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by Kim Uchiyama

Renowned critic and art historian of the New York School Karen Wilkin is thanked in the catalogue accompanying this exhibition, for which she has written the main essay, for instigating the project. The Art of Marriage is certainly an intimate and instructive portrait of the creative dialogue during the years Helen Frankenthaler and Robert Motherwell were together – the actual marriage was from 1958 to 1971 – and beyond. A wonderful commonality of ideas flowed between the artists, and the selection at Mnuchin shows both at the top of their game.

Each had already developed signature ways of seeing and working prior to their meeting shortly before their 1958 civil union after a brief, intense courtship. Subsequent cohabitation, combined with travels to France, Spain and England, for a time created overlapping sensibilities and a shared language. A comparison of these works reveals color pushed to its limits, a painterly riffing and rhyming off of each other’s’ form and the presence of a new energy, seemingly kicked up a notch by the visual conversation born of their relationship. Both must have felt the challenge presented by the other’s painting, resulting in an explosion of competitive collaboration.

Inspired by Spain, Motherwell produced Diary of a Painter, (1958) a work from the same period as his iconic Elegy to the Spanish Republic that instigated the series of that title. In turn, Frankenthaler painted Courtyard of El Greco’s House (1959). Both employ abstract form that remains distinctly referential to local imagery: the black form in Motherwell is reminiscent of the matador’s hat, while a gateway, trellis and arbor can be recognized in Frankenthaler’s painting. A kind of mirroring also happens in a series of collages on view here in which we can observe the artists telling themselves parallel stories about life together. In places the narrative verges on the autobiographical: Bingo (1962) by Frankenthaler is an exuberant, red-footed actual bingo card, emphatically circled and gleefully declaring its winnings. Motherwell’s Hein, Ma Vie?, (1958) translates as “Huh, My Life?”, indicating existential wonder at existence in general. These “Is this really happening to me?” moments give the viewer a sub-rosa sense of joyful communication between the happy couple. Perhaps the most direct message, sent by Frankenthaler to Motherwell, is Happy New 1966, (1965) an enormous greeting card, jubilantly painted on paper and presided over by a big yellow sun. In later years Frankenthaler, asked what moments of her life she would most like to relive, is said to have answered “those first few years with Bob.” These really were the good old days.

Mnuchin Gallery’s publication, adds DAVID COHEN, is a fitting companion and souvenir of this splendid exhibition. Karen Wilkin has worked extensively on both artists individually, especially, of course, Frankenthaler with whom she was particularly close, which perhaps gives the prose here its unique blend of intimacy and accuracy, an example to her profession for how to write biographically and critically with interdependent grace. Take, for instance, her discussion of their respective palettes:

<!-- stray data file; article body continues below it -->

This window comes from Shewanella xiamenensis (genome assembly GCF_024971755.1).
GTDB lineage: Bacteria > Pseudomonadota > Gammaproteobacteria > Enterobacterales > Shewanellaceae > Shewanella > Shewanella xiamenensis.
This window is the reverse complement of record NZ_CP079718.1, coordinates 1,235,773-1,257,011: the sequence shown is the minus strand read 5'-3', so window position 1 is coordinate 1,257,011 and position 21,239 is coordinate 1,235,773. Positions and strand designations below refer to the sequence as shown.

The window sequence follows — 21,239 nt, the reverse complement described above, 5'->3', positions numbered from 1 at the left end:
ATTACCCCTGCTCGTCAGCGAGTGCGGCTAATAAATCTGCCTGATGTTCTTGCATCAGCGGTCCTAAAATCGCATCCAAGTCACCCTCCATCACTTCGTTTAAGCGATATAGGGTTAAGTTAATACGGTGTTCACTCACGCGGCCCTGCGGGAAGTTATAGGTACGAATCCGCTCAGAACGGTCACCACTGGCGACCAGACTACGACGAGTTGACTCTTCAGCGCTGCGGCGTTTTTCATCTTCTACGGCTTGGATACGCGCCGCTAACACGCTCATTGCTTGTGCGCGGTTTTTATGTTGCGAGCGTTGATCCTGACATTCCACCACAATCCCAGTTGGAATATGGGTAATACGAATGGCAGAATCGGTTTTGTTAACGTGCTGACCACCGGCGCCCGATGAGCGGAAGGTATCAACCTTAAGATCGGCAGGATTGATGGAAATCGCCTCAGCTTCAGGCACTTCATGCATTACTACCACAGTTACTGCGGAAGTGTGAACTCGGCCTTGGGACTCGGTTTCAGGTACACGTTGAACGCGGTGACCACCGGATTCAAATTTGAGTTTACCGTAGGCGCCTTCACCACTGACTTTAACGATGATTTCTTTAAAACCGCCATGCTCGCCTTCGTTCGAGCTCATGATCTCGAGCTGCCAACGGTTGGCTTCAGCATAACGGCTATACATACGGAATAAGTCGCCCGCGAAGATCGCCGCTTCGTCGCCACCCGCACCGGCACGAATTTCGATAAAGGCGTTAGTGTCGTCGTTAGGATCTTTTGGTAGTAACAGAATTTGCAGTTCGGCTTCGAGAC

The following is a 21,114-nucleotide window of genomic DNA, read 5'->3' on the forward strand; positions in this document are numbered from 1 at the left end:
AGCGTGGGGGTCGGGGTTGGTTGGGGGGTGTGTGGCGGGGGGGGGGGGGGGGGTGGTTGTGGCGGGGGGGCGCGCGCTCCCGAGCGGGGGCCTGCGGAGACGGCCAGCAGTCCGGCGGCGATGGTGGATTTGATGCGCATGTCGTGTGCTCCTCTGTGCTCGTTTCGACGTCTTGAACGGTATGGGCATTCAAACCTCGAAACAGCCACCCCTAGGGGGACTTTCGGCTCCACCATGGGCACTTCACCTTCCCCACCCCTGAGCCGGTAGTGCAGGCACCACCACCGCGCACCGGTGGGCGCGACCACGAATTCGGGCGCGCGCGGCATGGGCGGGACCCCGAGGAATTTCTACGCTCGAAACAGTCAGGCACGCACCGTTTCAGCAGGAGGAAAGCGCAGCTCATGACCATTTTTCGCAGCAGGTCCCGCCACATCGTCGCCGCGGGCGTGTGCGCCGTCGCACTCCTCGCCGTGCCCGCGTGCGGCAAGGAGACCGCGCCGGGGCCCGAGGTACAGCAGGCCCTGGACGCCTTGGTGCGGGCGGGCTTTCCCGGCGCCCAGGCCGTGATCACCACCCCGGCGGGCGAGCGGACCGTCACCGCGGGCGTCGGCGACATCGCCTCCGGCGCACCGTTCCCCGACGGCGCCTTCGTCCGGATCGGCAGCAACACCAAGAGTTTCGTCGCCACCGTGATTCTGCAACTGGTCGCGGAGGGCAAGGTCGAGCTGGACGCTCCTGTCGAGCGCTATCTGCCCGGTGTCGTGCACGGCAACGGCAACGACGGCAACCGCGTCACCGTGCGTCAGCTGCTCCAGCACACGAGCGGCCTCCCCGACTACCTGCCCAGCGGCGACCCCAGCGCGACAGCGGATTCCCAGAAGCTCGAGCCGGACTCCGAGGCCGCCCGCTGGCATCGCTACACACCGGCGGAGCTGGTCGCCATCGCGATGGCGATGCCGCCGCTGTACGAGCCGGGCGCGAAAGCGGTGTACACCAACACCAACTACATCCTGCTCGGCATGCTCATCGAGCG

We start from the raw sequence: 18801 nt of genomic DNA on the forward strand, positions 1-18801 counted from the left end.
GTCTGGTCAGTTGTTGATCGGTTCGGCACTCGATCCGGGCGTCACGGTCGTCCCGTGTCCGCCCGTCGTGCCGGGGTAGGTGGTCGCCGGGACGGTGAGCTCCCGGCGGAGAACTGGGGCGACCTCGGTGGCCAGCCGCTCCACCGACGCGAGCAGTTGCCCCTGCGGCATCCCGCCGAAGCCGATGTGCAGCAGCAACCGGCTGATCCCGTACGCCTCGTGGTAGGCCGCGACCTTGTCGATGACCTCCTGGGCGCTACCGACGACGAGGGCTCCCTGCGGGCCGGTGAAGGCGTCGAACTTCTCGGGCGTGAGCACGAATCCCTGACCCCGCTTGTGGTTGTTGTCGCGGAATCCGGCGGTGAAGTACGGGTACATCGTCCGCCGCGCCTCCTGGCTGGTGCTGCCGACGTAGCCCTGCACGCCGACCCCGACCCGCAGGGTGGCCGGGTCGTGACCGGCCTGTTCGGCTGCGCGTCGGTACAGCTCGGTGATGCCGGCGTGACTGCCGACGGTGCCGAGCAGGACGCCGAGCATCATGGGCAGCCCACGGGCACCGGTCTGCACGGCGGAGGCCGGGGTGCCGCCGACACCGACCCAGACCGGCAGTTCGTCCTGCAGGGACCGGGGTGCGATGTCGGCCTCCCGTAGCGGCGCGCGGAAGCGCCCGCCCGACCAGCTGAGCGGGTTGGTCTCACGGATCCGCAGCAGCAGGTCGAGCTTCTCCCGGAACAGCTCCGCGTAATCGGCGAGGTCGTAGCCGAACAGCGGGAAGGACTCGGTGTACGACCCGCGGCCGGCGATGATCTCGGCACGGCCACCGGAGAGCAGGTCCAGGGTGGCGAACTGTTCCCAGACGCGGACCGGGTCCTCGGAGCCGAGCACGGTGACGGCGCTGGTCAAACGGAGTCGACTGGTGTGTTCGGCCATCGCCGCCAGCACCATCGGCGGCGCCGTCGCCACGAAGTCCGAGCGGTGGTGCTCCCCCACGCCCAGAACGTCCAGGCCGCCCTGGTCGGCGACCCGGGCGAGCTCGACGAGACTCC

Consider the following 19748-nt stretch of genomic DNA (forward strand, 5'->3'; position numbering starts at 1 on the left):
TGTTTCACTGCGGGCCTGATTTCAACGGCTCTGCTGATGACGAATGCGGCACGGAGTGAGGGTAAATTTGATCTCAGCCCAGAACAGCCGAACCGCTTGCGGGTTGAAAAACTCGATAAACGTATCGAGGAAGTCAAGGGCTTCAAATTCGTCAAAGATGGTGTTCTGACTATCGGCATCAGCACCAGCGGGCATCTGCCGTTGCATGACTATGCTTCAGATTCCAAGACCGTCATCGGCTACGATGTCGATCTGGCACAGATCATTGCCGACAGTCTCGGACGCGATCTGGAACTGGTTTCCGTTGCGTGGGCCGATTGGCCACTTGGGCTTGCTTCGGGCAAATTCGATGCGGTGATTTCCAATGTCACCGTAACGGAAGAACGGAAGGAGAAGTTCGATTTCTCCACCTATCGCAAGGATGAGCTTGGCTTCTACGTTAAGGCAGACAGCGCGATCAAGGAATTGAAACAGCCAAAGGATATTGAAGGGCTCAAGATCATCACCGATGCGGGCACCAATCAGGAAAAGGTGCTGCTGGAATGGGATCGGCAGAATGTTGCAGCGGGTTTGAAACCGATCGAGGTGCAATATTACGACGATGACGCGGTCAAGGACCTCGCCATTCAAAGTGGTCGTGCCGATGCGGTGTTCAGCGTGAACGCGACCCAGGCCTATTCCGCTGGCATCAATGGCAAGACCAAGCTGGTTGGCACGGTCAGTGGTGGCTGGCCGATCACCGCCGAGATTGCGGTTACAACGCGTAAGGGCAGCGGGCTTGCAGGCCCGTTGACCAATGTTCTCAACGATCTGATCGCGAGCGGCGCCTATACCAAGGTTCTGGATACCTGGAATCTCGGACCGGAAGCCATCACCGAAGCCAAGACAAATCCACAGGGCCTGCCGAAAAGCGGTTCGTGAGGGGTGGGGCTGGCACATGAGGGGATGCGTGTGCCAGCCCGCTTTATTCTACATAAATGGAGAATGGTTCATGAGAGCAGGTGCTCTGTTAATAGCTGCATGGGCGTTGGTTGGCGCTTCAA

No one would ever mistake a Frankenthaler made between 1958 and 1971 (or at any other time) for a Motherwell, and vice versa. The two painters had very different color sensibilities. Frankenthaler was fascinated by the expressive possibilities of a full spectrum of often intense hues, while Motherwell, especially on canvas, investigated the emotional stimulus of rich tonal variations, with a fairly limited range of hues that apparently spoke eloquently to him.

(Frankenthaler confessed to me that when he claimed the chalky blue of Gauloise cigarette packages as his own and asked her not to use it, she was willing to go along with it. “But when he claimed yellow ochre, it was too much.”)

Despite important differences, Wilkin makes the claim for the flowing commonalities that Kim Uchiyama observes:

[…] that their art sprang from internal imperitives; that the artist’s role was to reveal the unseen, not to report on the visible; that touch and color were potent carriers of emotion; that the art of the present was seamlessly connected to the art of the past; and more.

She describes with particular acuity the common drive towards “simpler, more economical imagery” in their distinct paths through the later 1960s (and years of their formal union) with Frankenthaler’s “large expanses of relatively few colors, strategically placed, with the edges of shapes carrying the burden of drawing” and Motherwell’s “even more (apparently) restrained Open series based on the infinite possibilities of drawn or painted interior rectangles played against the rectangle” of the support.

The late scholar and museum curator E. A. Carmean Jr, who died shortly before the opening of this exhibition, organized shows of both artists, rounds off the catalogue with delightful personal reminiscence of the one moment he saw them together after they had gone their separate ways, when Frankenthaler loaned the first Elegy painting that was part of her divorce settlement to an exhibition Carmean organized at the National Gallery of Art of seven Abstract Expressionists. He describes the look of shared pleasure he witnessed as the two artists looked at their friend David Smith’s sculptures together and its familiarity from photos of the couple in the years of their marriage.

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